To remedy this, I think we have to start with how we teach the practice. I have no idea how Sharath and company teach in Mysore. I cannot, and will not, speak to that. My incredibly limited time with The Boss was spent with him guiding a week’s worth of Led Primaries, which hardly provides evidence of his one-on-one teaching style. From what I did see, he was very hands off and didn't push students who were modifying. I appreciated that very much. However, something I can speak on is my experience working with Ashtanga teachers here in the States. I’ve worked with numerous authorized and certified teachers that, in my humble opinion, push people too hard, too fast, and too often.
What is my opinion worth? Perhaps very little. I am well aware that my seven years of practice is small potatoes in the grand scheme of things. Maybe you’re reading this and thinking, “Where does this chick get off having an opinion about how this practice is taught by authorized teachers? Who does she think she is?” Well, to answer that question, I don't think I'm anyone with particular authority, but I am someone who has been injured in the Mysore room by overzealous adjustment. I’m someone who has felt the pressure to keep pushing myself even though I know I’m exhausted and therefore vulnerable to injury. I'm someone who has trusted teachers whose advice proved harmful. I’m someone who has fallen victim to the sometimes ruthless, no pain, no gain culture of Ashtanga Yoga.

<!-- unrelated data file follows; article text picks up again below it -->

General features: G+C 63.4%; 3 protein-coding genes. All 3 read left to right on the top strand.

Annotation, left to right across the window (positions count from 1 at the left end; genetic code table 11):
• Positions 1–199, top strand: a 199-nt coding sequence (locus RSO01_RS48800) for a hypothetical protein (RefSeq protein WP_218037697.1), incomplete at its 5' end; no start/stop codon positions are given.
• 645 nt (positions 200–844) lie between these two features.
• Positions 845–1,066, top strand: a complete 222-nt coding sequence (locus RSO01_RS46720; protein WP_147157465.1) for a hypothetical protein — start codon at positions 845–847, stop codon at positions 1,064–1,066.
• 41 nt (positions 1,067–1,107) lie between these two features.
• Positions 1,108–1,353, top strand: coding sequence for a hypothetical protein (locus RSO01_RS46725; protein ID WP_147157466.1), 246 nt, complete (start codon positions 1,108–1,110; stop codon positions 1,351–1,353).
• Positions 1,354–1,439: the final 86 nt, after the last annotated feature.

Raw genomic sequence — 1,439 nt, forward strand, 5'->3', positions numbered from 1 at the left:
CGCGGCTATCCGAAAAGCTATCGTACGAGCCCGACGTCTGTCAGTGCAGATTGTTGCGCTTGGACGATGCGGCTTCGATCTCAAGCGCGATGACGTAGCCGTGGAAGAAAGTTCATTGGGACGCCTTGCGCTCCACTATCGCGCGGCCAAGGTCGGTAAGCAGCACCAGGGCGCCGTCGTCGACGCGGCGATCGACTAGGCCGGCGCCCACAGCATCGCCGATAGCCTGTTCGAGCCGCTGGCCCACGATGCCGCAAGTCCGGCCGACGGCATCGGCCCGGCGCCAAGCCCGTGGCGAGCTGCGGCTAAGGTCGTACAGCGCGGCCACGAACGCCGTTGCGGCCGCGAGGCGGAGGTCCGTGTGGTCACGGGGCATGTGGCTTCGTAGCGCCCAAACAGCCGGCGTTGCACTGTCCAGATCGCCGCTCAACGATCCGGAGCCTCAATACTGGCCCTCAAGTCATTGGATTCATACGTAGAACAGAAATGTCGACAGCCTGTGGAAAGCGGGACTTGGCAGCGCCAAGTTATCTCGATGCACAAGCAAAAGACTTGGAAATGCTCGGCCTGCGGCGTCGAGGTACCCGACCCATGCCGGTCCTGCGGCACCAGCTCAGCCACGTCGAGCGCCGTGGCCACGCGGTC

I don’t mean to place blame solely on teachers. I know that those who aggressively push their students are doing so because they think it’s best. And, of course, some pushing is necessary for students to grow, but how much is too much? I believe it is common in our community for teachers to overdo it. Basically, Ashtanga yoga teachers, you have no chill, and you too quickly blame the student.
We can write off a student's injuries as their own folly. “Too much ego,” we say. “They overdid it.” Those are valid points. But just maybe, they are also imprudent. And incomplete. If a student under our guidance suffers an injury, should we not take a moment to reflect on what we could have done differently to better help them navigate the incredibly complex work of applying "right effort" during the asana practice? Isn’t it unfair to assume a student can do that on their own without frequent reminders from the teacher, especially at first? This is a very physically demanding practice. It is a potent weapon. That's why it works so well. But like all potent weapons, it should not be handed off to those who don't yet truly "get it". When we expect inexperienced students to understand how to use their bodies safely during an intense physical practice in an environment that rewards them based on outward performance, we are being downright reckless.